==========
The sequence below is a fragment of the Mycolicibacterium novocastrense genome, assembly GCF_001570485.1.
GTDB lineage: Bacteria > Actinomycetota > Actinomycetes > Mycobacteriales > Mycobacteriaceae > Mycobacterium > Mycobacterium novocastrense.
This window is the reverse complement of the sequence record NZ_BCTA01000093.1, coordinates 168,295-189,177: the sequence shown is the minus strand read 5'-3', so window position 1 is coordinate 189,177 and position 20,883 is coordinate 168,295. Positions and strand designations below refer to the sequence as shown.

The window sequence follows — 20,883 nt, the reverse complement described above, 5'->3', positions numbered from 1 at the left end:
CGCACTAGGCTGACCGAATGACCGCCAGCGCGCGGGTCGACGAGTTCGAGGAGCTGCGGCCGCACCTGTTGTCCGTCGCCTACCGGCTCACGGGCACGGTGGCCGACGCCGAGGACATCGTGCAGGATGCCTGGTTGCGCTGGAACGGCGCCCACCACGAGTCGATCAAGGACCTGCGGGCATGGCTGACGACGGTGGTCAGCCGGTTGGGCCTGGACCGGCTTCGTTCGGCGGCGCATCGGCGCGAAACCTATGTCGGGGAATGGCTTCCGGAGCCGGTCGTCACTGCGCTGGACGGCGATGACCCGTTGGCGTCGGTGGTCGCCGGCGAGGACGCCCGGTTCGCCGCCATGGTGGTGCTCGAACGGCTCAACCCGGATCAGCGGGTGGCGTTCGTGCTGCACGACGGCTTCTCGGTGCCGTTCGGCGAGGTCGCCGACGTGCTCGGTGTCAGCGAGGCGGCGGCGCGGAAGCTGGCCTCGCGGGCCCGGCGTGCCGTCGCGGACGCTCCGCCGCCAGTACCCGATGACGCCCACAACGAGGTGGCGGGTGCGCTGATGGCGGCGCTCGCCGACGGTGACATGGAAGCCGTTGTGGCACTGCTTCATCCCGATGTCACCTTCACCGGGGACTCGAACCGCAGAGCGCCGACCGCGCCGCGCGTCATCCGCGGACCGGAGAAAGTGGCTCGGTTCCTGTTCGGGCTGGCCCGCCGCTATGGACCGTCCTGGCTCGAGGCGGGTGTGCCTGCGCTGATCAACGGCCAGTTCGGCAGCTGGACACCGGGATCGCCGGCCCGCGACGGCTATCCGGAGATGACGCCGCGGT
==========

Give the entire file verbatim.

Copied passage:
The sequence below is a fragment of the Mycolicibacterium novocastrense genome, assembly GCF_001570485.1.
GTDB lineage: Bacteria > Actinomycetota > Actinomycetes > Mycobacteriales > Mycobacteriaceae > Mycobacterium > Mycobacterium novocastrense.
This window is the reverse complement of the sequence record NZ_BCTA01000093.1, coordinates 168,295-189,177: the sequence shown is the minus strand read 5'-3', so window position 1 is coordinate 189,177 and position 20,883 is coordinate 168,295. Positions and strand designations below refer to the sequence as shown.

The window sequence follows — 20,883 nt, the reverse complement described above, 5'->3', positions numbered from 1 at the left end:
CGCACTAGGCTGACCGAATGACCGCCAGCGCGCGGGTCGACGAGTTCGAGGAGCTGCGGCCGCACCTGTTGTCCGTCGCCTACCGGCTCACGGGCACGGTGGCCGACGCCGAGGACATCGTGCAGGATGCCTGGTTGCGCTGGAACGGCGCCCACCACGAGTCGATCAAGGACCTGCGGGCATGGCTGACGACGGTGGTCAGCCGGTTGGGCCTGGACCGGCTTCGTTCGGCGGCGCATCGGCGCGAAACCTATGTCGGGGAATGGCTTCCGGAGCCGGTCGTCACTGCGCTGGACGGCGATGACCCGTTGGCGTCGGTGGTCGCCGGCGAGGACGCCCGGTTCGCCGCCATGGTGGTGCTCGAACGGCTCAACCCGGATCAGCGGGTGGCGTTCGTGCTGCACGACGGCTTCTCGGTGCCGTTCGGCGAGGTCGCCGACGTGCTCGGTGTCAGCGAGGCGGCGGCGCGGAAGCTGGCCTCGCGGGCCCGGCGTGCCGTCGCGGACGCTCCGCCGCCAGTACCCGATGACGCCCACAACGAGGTGGCGGGTGCGCTGATGGCGGCGCTCGCCGACGGTGACATGGAAGCCGTTGTGGCACTGCTTCATCCCGATGTCACCTTCACCGGGGACTCGAACCGCAGAGCGCCGACCGCGCCGCGCGTCATCCGCGGACCGGAGAAAGTGGCTCGGTTCCTGTTCGGGCTGGCCCGCCGCTATGGACCGTCCTGGCTCGAGGCGGGTGTGCCTGCGCTGATCAACGGCCAGTTCGGCAGCTGGACACCGGGATCGCCGGCCCGCGACGGCTATCCGGAGATGACGCCGCGGT